1 Acute Pancreatitis: Initial Management Algorithm 1. Recognition and Initial Severity Assessment Presentation suggestive of acute pancreatitis Medical History Physical Exam Labs to Order Imaging Investigate: Risk Factors/ Etiologies Predictors of severity See section 2.2 in text Epigastric pain, nausea, vomiting Restlessness, fever, tachycardia If severe, may see marked tenderness with guarding, abdominal distension, absent bowel sounds, signs of shock, jaundice, signs of pulmonary involvement CBC (Hct key) Chem10 Amylase, lipase LFTs Lipid panel LDH ABG, lactate if critically illappearing See section 2.3 in text Chest XR and/or Abd XR CT abdomen is not indicated on presentation except in crtically ill patients Acute Pancreatitis is confirmed by these defining characteristics Clinical symptoms of epigastric abdominal pain, nausea, and vomiting and Elevation in amylase and/or lipase 3 times the upper limit of normal CT imaging is not indicated to confirm the diagnosis and should not be performed until hours after symptom onset except in select patients See section 2.4 in text for indications Severity Assessment and Triage Appropriate triage to general floor VS PCU/ICU is essential Acute pancreatitis always warrants admission Severity assessment should be based on the presence of any these factors: Subjects with < 2 factors AND Severity Assessment Model score in the mild range Mild Acute Pancreatitis Presence of multiple comorbidities Presence of SIRS criteria Hct > 44 or failure to decrease by 10% in first 24 hours Elevated BUN or Cr or failure to decrease by 10% in first 24 hours Hypoxia Lactate > 4 mmol Pleural effusion on CXR CT or MRI showing evidence of severe pancreatitis and/or necrosis Severity assessment model score suggesting severe pancreatitis Severity assessment models can also be used: Severity Assessment Ranson Criteria APACHE II BiSAP Scoring System on Admission within 24 hrs Mild Pancreatitis < 3 < 6-8 < 3 Severe Pancreatitis > 3 > 6-8 > 3 Subjects with 2 factors OR Severity Assessment Model score in the severe range Severe Acute Pancreatitis Admission to a general floor is appropriate Serial monitoring for deterioration is essential. Telemetry,SatO2, urine output, frequent vitals and labs Serial Severity Assessment Score calculation Maintain a low threshold to escalate the level of care with any signs of deterioration or lack of improvement Consider admission to PCU/ICU Consideration for pancreatic surgery complications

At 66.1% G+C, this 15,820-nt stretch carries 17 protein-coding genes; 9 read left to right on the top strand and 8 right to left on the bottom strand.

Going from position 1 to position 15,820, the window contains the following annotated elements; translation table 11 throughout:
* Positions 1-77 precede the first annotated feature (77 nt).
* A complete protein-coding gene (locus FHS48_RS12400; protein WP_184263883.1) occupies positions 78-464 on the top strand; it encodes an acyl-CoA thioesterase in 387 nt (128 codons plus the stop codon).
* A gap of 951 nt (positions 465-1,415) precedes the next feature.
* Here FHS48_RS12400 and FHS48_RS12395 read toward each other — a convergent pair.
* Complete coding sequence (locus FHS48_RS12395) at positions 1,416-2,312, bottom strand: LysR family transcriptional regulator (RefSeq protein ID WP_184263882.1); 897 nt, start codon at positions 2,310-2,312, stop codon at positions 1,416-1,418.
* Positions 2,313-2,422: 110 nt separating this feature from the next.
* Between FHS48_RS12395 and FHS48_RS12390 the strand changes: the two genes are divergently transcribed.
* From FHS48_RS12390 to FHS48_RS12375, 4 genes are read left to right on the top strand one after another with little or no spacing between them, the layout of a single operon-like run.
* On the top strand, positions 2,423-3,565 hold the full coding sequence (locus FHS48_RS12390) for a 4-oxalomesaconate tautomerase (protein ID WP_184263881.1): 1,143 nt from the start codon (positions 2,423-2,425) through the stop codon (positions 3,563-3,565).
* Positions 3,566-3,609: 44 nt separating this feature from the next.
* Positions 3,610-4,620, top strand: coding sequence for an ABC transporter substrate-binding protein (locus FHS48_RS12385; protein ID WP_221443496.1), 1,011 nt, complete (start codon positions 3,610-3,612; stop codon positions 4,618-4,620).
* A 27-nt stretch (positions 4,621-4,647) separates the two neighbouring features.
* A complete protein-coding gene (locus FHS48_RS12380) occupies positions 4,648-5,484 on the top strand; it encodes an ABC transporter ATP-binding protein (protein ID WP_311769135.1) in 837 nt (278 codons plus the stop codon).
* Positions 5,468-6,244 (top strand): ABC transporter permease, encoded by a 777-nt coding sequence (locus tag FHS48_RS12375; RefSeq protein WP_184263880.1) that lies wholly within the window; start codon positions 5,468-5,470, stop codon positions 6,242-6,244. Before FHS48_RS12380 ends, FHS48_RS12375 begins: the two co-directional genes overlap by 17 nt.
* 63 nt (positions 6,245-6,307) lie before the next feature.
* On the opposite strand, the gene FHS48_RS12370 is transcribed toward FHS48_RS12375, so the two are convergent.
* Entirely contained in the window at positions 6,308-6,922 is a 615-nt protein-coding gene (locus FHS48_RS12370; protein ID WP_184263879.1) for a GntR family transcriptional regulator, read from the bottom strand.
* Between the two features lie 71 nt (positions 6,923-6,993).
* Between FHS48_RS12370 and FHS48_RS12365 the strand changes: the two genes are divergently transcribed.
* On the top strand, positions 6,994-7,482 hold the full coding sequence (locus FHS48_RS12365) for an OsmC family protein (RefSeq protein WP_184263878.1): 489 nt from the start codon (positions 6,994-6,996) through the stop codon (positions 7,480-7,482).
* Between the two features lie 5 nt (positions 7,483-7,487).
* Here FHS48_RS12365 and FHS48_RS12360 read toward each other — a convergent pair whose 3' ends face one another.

2 Algorithm 2. Acute Pancreatitis Management 2 Mild Acute Pancreatitis 0-24 hours: Obtain 2 peripheral 18-gauge IVs Control pain and nausea Make NPO Labs: CBC, Chem10, Amylase, lipase, LFTs, Lipid panel, LDH Focus on aggressive rehydration: IVF challenge of 1-2 liters NS if no clinical contraindications IVF at 250 ml/hr of NS or D 5 -½ NS until adequate urine output is achieved Severe Acute Pancreatitis 0-12 hours: Obtain 2 peripheral 18-gauge IVs or central line Make NPO Control pain and nausea Labs: CBC, Chem10, Amylase, lipase, LFTs, Lipid panel, LDH, ABG, lactate Focus on aggressive rehydration: IVF challenge of 1-3 liters NS or LR if acidosis (over min) if no clinical contraindication IVF at ml/hr of NS or LR Calculate severity assessment scores Monitor closely for signs of deterioration: If urine output < 0.5 ml/kg/hr or oxygen requirement increasing, consider CVP placement Failure of Hct/BUN to decrease in 6-12hrs Urine output <0.5 ml/kg/hr Increasing oxygen requirements Altered renal status No Hours Yes Hours Continue aggressive fluid rehydration: IVF at ml/hr of NS or D 5 -½ NS until adequate urine output is achieved Treat supportively and prevent infection, minimize lines, avoid TPN NPO Ensure adequate pain control Prophylactic antibiotic use is not warranted in the absence of biliary sepsis or obvious pancreatic/peri-pancreatic infection (See algorithm #3) Consider Abdominal ultrasound Consider emergent ERCP or MRCP / EUS if evidence of cholangitis (See section 4.3 in text) Consult gastroenterology (hepatobiliary) and general surgery Calculate severity assessment scores Check CRP Continue IV hydration and pain control Hours Severity assessment model labs and RUQ ultrasound If anticipate NPO status for > 7 days, begin jejunal enteral nutrition Do not follow amylase/lipase daily as levels do not correlate with severity See sections 4.2 and 4.3 in text for indications for ERCP, MRCP, and EUS. If scores in severe range OR signs of clinical worsening consider transfer to PCU/ ICU Urine output < 0.5 ml/kg/hr or Oxygen requirement increasing No Yes Consider rapid bolus CT to assess for evidence of pancreatic necrosis (See sections and 4.2 in text) Begin enteral nutritional support within 2-3 days in severe acute pancreatitis; jejunal feeding is preferred TPN is reserved for those unable to tolerate enteral feeds Consider urgent ERCP if evidence of evidence of biliary obstruction (See section 4.3 in text) Calculate severity assessment scores If patient does well after first 48 hrs in PCU/ICU, or recovers from acute illness with no further concern for organ failure, consider transfer out of PCU/ICU 72 Hours If clinically decompensating, suspect infected necrosis (See algorithm #3) Pancreatic Surgery Consultation Guided antibiotics (See section 4.4 in text)